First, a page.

Photo courtesy Miramax

Sometimes an actor and character are so intertwined that it seems impossible to imagine anyone else playing the part.

In the 1980s, Chevy Chase was Fletch, the smart-aleck investigative reporter that got by on his charm and quick wit.

Chase played Fletch to such perfection across two movies that even though the character was the star of several best-selling novels, no one dared making a Fletch movie without Chase for the better part of 30 years.

Now, after all that time, John Hamm has stepped up to the challenge in “Confess, Fletch” and I’ll be darned if he doesn’t pull it off.

Hamm is a sneakily brilliant casting choice in that he’s a good enough actor that he’s able to find his own way into the character without doing a Chase impersonation and he’s got some seriously underrated comedy chops thanks to most people knowing him as the deadly serious Don Draper on “Mad Men.”

The plot of “Confess, Fletch” is a silly, convoluted lark. Fletch is bumming around Europe when he gets involved with an Italian heiress Angela (Lorenza Izzo) who wants him to track down some stolen paintings being asked for as ransom for her kidnapped father.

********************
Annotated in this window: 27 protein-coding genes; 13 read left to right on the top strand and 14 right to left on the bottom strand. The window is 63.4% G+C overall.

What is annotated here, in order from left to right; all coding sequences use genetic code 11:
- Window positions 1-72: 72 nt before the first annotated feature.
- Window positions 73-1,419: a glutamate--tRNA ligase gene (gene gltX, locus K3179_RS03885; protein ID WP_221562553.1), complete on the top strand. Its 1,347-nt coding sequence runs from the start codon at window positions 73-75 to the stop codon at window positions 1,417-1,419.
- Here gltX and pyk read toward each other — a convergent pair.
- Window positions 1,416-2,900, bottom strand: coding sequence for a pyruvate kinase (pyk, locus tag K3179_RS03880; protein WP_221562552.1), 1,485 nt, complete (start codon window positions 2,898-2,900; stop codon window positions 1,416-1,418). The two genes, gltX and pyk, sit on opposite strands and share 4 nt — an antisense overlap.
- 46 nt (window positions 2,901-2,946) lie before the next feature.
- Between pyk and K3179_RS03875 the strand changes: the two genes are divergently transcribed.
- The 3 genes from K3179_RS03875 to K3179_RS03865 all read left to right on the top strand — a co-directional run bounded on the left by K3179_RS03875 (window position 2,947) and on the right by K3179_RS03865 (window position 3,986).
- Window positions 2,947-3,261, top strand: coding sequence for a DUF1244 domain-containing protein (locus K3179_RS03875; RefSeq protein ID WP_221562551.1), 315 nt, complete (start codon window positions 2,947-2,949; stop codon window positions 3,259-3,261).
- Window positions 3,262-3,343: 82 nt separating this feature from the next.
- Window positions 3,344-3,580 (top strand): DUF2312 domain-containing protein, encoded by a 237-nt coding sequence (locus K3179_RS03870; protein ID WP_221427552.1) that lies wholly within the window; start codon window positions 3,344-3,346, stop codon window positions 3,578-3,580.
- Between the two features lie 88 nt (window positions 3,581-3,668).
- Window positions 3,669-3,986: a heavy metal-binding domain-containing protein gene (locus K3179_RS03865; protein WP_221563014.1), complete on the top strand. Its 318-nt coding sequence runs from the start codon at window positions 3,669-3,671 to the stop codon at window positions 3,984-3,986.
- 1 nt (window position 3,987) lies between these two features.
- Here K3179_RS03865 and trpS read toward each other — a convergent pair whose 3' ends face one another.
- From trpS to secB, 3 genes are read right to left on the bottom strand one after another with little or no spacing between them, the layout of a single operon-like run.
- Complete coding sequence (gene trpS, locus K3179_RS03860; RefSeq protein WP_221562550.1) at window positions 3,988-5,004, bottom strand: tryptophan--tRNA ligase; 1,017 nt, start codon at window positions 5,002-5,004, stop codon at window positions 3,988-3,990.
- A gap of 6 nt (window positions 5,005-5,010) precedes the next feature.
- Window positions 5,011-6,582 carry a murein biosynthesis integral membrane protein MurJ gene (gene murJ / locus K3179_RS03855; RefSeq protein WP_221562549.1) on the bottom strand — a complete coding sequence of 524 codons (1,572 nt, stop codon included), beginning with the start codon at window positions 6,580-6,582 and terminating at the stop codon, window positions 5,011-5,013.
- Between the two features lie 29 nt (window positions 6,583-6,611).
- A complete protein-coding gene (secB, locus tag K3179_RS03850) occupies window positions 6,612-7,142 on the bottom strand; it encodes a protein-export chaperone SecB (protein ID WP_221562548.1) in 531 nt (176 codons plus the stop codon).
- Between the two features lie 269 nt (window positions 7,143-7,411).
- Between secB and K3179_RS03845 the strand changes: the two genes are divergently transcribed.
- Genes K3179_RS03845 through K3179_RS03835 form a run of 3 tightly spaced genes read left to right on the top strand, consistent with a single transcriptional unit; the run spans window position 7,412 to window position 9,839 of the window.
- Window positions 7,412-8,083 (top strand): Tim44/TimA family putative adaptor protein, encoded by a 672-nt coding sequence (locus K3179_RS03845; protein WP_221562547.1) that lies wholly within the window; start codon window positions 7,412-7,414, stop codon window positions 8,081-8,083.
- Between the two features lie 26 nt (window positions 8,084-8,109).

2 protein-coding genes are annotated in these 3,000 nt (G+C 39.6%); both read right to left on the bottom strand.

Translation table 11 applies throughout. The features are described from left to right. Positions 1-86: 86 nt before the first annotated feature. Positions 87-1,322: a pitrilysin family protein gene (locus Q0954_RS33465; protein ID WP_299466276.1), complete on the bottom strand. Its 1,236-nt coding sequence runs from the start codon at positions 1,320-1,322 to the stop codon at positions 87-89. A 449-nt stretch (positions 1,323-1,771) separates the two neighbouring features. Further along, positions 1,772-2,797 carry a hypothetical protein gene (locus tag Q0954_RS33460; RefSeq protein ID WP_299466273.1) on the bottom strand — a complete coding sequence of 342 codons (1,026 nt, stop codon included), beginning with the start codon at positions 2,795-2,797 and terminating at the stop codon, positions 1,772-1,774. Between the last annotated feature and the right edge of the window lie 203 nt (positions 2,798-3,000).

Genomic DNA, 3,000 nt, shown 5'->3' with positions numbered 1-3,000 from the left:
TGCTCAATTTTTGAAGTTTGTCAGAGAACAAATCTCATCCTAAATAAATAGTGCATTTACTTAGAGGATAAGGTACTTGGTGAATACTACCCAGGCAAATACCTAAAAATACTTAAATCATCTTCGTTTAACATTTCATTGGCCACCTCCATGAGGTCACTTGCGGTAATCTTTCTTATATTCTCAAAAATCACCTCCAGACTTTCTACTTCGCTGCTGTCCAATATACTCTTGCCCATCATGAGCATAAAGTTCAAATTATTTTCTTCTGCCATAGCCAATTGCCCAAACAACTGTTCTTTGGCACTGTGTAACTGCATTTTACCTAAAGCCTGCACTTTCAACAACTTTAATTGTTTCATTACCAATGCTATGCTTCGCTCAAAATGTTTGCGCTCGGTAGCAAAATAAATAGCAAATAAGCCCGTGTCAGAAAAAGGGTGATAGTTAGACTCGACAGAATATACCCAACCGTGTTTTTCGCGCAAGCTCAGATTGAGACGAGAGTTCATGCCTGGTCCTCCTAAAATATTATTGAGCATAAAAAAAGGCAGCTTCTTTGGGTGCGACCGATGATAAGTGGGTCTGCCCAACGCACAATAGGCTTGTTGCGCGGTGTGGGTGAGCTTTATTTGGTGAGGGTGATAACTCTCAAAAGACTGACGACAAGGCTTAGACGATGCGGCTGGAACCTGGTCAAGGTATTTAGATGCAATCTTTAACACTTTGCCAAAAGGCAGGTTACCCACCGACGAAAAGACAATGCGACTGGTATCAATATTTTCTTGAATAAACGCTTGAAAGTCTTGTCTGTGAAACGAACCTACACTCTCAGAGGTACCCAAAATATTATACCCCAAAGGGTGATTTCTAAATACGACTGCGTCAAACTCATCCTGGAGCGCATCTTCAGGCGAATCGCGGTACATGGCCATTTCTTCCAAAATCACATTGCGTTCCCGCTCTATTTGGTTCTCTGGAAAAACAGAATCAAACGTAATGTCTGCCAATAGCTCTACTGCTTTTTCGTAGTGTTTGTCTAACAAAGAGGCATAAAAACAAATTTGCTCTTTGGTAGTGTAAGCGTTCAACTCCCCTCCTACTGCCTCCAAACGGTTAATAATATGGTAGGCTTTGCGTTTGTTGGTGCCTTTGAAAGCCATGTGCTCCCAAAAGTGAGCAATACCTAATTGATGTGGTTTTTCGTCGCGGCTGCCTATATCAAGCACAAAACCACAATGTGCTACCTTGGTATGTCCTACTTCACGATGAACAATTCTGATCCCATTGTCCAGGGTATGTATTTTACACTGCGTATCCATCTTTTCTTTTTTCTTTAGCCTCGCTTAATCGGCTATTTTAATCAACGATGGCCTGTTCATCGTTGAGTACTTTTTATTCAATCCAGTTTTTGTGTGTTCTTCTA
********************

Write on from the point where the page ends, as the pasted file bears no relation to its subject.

The trail leads Fletch to Boston, but when he arrives at his apartment, he discovers a murdered woman and all of the evidence pointing to him as the killer.

The mystery at the heart of “Confess, Fletch” is the movie’s weak link and secondary to the joy of watching Hamm’s Fletch bounce off of an excellent supporting cast of oddball characters.

When he’s not aggravating the exasperated Detective Monroe (Roy Wood Jr.) and his rookie partner Griz (Ayden Mayeri), Fletch is avoiding the seductive wiles of Angela’s stepmother (Marcia Gay Harden having a ball with her Italian accent), keeping close watch on shady art broker Horan (Kyle MacLachlan, who will be weird in your movie) or catching up with his old buddy, the caustic newspaper editor Frank (Hamm’s old “Mad Men” compatriot John Slattery; reunited and it feels so good).

Hamm brings a more laid-back, goofy vibe to Fletch as a dude constantly in over his head who never doubts for a second that he’s going to land on his feet.

“Confess, Fletch” is directed by Greg Mattola who is much better at setting up funny interactions between characters than he is at navigating the ins and outs of a murder mystery.

Even still, this is a solid effort and has me hoping there’s a healthy future for this character. Fletch lives and Hamm deserves all the credit in the world for bringing him back to life.  

“Confess, Fletch” is rated R for language, some sexual content and drug use.

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